Coyote Hunting in the Desert
All Photo Credits: Ross Shores

Traditional predator hunting rules tell you to find a high vantage point, sit against a bush, put the sun at your back, and the wind in your face. What if I told you that bending a few of those rules may help you put a few more furs in your truck?

In Arizona and much of the Southwest, desert flats take up a large amount of the terrain. Years ago as I passed these areas and watched coyotes appear and disappear into the creosote bushes. I wondered why I was not calling these areas. Traditional thought ruled them out, since sitting down in a flat leaves your line of site too close. Years went by and I continued to pass these areas sticking to my traditional sets; perched high atop a hill. It wasn’t until I misjudged the terrain gradients and vegetation of some new country that I found myself in a creosote flat too thick to sit down. I suddenly thought to myself, “Now if only I could just stay standing.” That’s when I asked, “Why not?” I picked a bush as tall as me to stand next to, put the FOXPRO electronic call out in front of me within sight and let it scream.

Two minutes later I caught movement to my right. Sure enough, I had a player. I watched as the coyote hastily slipped through the bushes in search of his meal. At 30 yards I made a quick yip, followed it with a bang, and then a flop. KiYi’s erupted from the caller on the report, and were followed thereafter with more rabbit distress. Although I was excited about the outcome of my impromptu stand, I knew it was still early and more ears may still be out there. My hopes were met at the eight-minute mark when a second coyote began his final approach from twelve o’clock. Not wanting to let him get too close to the call, I pulled the trigger on the shotgun when he hit the 40-yard mark. Just like that I had my first flat land double, and it forever changed my view of the flats.

Since that first successful day, I have learned a few things. On a seated traditional stand I always carry a shotgun and rifle. However, while standing it is not feasible to man both guns effectively. Realizing this, I first thought the shotgun would be the best choice for these areas, given much of the area is only visible up to about 75 yards. Unfortunately, I soon realized through missed opportunities the scattergun would have to go. On the other hand, taking offhand shots with a rifle at anything beyond 50 yards, with your adrenaline pumping, is shaky at best. I knew I would need some kind of support system to stabilize the rifle while standing. I ended my search with a simple, yet stout, monopod. Using the monopod gave me a steady rest out to 200 yards. In the flats that’s typically more than enough.

The monopod also provides mobility. While standing, scanning 360 degrees is easy and requires minimal movement. This mobility has allowed me to catch a number of sneaky predators trying to slip around the back. Additionally, the rifle choice itself is also different when in the flats. I love a good heavy barreled rifle while seated. I’ll happily lug a 14-pounder with me to my seated sets where a 500-yard shot is a real possibility. In the flats, such a gun only slows your reaction speed when adjusting to fast approaching predators. In these situations, a light compact rifle is far better. My rifle of choice tips the scales at just 7.5 pounds, and is topped with a 2.5 to 8 power scope. I always start my stand with the scope on the lowest power setting for the same reason I start my traditional sets dialed to six. These are the settings needed when an animal is at its closest range. What do I mean by that? When I carry both a shotgun and rifle, the closest range I use my rifle at is about 60 yards. Any closer than 60 yards and I use the shotgun. However, when only carrying a rifle I may have to take shots at 20 yards or less, which requires the largest field of view possible.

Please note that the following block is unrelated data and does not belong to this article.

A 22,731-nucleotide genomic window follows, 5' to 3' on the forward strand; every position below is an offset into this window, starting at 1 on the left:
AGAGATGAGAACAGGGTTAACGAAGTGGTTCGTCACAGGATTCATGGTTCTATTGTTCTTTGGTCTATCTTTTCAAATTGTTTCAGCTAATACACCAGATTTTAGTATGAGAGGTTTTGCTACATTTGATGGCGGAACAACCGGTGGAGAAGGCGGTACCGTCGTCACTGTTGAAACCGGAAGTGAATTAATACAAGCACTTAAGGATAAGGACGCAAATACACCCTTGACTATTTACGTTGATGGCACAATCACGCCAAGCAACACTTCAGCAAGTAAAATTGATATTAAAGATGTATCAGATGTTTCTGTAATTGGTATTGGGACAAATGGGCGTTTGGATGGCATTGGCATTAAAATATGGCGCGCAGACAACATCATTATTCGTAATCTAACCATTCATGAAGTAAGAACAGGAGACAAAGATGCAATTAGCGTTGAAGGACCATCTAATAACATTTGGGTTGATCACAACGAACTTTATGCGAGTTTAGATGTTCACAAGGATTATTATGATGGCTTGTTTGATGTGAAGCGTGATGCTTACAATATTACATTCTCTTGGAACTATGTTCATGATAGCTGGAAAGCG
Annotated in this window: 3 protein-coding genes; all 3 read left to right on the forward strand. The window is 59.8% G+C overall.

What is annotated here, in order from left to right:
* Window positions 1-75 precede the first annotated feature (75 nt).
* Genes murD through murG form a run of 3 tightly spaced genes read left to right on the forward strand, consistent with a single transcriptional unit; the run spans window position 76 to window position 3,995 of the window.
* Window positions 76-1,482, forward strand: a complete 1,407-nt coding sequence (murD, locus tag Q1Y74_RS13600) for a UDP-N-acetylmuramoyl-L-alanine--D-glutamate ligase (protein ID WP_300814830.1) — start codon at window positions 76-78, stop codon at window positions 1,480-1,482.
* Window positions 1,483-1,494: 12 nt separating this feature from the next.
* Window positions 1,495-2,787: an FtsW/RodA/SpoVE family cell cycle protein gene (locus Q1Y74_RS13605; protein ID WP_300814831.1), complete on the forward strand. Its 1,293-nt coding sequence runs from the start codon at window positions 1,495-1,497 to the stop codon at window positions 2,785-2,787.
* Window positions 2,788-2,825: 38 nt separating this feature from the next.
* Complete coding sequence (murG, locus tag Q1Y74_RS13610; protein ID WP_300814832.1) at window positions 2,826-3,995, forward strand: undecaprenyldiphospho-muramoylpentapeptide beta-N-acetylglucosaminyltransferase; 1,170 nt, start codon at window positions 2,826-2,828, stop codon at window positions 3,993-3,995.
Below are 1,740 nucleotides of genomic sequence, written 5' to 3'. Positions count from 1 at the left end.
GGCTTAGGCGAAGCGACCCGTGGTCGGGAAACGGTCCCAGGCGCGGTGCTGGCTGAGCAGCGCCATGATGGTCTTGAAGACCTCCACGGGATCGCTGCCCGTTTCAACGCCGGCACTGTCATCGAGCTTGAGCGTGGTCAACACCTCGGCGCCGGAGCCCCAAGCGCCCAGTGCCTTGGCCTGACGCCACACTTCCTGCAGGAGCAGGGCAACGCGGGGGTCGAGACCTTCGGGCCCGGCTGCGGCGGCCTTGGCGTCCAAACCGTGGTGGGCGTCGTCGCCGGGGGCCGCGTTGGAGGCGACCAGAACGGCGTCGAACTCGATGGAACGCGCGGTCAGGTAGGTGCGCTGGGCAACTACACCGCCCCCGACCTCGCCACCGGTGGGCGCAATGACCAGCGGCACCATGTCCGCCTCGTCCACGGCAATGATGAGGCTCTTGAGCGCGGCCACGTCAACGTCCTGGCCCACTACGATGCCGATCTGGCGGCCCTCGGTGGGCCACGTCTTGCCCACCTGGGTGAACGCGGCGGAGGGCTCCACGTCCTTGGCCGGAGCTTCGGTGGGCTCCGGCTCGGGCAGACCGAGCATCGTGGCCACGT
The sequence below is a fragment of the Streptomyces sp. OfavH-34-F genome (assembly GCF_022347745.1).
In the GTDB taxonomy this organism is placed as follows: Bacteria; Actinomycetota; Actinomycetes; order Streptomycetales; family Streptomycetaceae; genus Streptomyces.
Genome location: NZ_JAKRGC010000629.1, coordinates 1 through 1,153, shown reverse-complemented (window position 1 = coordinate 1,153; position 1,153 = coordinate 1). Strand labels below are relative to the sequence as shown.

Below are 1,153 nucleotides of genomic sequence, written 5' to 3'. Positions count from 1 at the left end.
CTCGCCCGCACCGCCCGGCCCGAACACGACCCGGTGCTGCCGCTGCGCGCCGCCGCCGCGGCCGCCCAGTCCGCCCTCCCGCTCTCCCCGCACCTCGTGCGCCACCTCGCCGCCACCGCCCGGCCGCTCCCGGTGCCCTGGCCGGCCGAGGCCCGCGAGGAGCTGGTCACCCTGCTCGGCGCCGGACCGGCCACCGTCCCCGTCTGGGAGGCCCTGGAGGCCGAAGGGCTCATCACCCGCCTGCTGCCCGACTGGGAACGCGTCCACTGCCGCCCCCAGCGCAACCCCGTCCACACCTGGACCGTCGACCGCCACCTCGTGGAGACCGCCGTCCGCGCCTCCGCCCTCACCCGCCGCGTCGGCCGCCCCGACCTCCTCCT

Also, electronic calls are very helpful in the flats, but not necessary. I like them because they move the sound, as well as the predators’ attention, away from you. Using hand calls can also be effective though. When using an electronic call I place it the same way I have always done; in front of me, slightly upwind, calling to a crosswind, and far enough away to provide me with an easy shot should an animal end up right next to it. Without a shotgun for quick moving shots, I mute the sound when I see an approaching animal, which usually slows. This enables me to stop them with a yip before the shot.

One thing that remains unchanged with stand-up calling is the necessity of a good backdrop to hide your silhouette. Regardless of how much camouflage you have, a coyote has an uncanny ability to identify a human profile. I first learned just how much on a hunt in Southern Arizona where I pulled in a highly committed coyote from my left. I stood next to an eight-foot tall bush that hid my profile, and which set the call 30 yards out to my right. The bush hid my profile from all but one angle. Even though fully committed, and with all of his attention on the call, the second he got to that angle he hit the brakes and looked right at me. The jig was up – for him at least.

Even though I went home with the coyote that day, I knew luck was on my side. I realized just how critical hiding your profile is to a successful stand in the flats.
I may have stumbled on the flats years ago by chance, but I’ve been stumbling back on purpose ever since. Try bending the rules yourself and you may just find that the flatlands have more to offer than just creosote.


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